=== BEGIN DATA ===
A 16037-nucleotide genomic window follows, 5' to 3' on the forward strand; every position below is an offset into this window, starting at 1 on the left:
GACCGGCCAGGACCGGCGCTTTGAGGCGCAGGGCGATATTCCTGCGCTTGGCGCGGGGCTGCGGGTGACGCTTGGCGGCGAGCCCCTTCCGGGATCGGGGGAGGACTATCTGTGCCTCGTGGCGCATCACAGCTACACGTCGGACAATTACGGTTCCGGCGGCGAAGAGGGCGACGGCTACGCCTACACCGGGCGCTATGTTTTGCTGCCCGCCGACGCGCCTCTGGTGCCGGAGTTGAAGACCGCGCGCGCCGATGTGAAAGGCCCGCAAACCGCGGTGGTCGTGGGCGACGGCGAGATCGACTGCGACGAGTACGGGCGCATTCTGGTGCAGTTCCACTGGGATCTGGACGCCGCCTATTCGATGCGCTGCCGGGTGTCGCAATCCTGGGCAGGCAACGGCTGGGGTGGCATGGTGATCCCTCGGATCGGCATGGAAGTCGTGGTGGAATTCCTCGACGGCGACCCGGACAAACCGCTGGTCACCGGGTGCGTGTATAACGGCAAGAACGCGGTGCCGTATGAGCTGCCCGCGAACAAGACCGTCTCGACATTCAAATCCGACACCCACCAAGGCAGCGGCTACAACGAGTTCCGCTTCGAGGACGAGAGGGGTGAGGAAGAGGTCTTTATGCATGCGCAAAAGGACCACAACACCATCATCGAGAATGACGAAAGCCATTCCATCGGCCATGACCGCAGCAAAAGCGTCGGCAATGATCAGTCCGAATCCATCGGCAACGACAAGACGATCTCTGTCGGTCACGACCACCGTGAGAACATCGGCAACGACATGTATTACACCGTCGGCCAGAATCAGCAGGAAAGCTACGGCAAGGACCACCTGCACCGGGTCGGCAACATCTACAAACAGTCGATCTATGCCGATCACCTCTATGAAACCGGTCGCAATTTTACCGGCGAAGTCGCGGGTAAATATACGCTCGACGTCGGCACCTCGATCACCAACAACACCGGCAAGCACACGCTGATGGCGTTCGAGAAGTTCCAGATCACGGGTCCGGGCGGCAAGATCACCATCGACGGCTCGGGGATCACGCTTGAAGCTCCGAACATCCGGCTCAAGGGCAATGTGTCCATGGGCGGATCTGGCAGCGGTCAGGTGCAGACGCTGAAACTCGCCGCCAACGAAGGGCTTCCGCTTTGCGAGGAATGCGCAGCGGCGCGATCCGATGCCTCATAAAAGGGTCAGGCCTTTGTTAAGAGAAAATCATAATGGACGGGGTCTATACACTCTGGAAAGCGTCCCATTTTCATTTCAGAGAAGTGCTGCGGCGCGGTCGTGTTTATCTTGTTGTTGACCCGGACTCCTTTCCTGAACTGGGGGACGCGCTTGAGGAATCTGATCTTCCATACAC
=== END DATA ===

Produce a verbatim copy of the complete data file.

A 16037-nucleotide genomic window follows, 5' to 3' on the forward strand; every position below is an offset into this window, starting at 1 on the left:
GACCGGCCAGGACCGGCGCTTTGAGGCGCAGGGCGATATTCCTGCGCTTGGCGCGGGGCTGCGGGTGACGCTTGGCGGCGAGCCCCTTCCGGGATCGGGGGAGGACTATCTGTGCCTCGTGGCGCATCACAGCTACACGTCGGACAATTACGGTTCCGGCGGCGAAGAGGGCGACGGCTACGCCTACACCGGGCGCTATGTTTTGCTGCCCGCCGACGCGCCTCTGGTGCCGGAGTTGAAGACCGCGCGCGCCGATGTGAAAGGCCCGCAAACCGCGGTGGTCGTGGGCGACGGCGAGATCGACTGCGACGAGTACGGGCGCATTCTGGTGCAGTTCCACTGGGATCTGGACGCCGCCTATTCGATGCGCTGCCGGGTGTCGCAATCCTGGGCAGGCAACGGCTGGGGTGGCATGGTGATCCCTCGGATCGGCATGGAAGTCGTGGTGGAATTCCTCGACGGCGACCCGGACAAACCGCTGGTCACCGGGTGCGTGTATAACGGCAAGAACGCGGTGCCGTATGAGCTGCCCGCGAACAAGACCGTCTCGACATTCAAATCCGACACCCACCAAGGCAGCGGCTACAACGAGTTCCGCTTCGAGGACGAGAGGGGTGAGGAAGAGGTCTTTATGCATGCGCAAAAGGACCACAACACCATCATCGAGAATGACGAAAGCCATTCCATCGGCCATGACCGCAGCAAAAGCGTCGGCAATGATCAGTCCGAATCCATCGGCAACGACAAGACGATCTCTGTCGGTCACGACCACCGTGAGAACATCGGCAACGACATGTATTACACCGTCGGCCAGAATCAGCAGGAAAGCTACGGCAAGGACCACCTGCACCGGGTCGGCAACATCTACAAACAGTCGATCTATGCCGATCACCTCTATGAAACCGGTCGCAATTTTACCGGCGAAGTCGCGGGTAAATATACGCTCGACGTCGGCACCTCGATCACCAACAACACCGGCAAGCACACGCTGATGGCGTTCGAGAAGTTCCAGATCACGGGTCCGGGCGGCAAGATCACCATCGACGGCTCGGGGATCACGCTTGAAGCTCCGAACATCCGGCTCAAGGGCAATGTGTCCATGGGCGGATCTGGCAGCGGTCAGGTGCAGACGCTGAAACTCGCCGCCAACGAAGGGCTTCCGCTTTGCGAGGAATGCGCAGCGGCGCGATCCGATGCCTCATAAAAGGGTCAGGCCTTTGTTAAGAGAAAATCATAATGGACGGGGTCTATACACTCTGGAAAGCGTCCCATTTTCATTTCAGAGAAGTGCTGCGGCGCGGTCGTGTTTATCTTGTTGTTGACCCGGACTCCTTTCCTGAACTGGGGGACGCGCTTGAGGAATCTGATCTTCCATACAC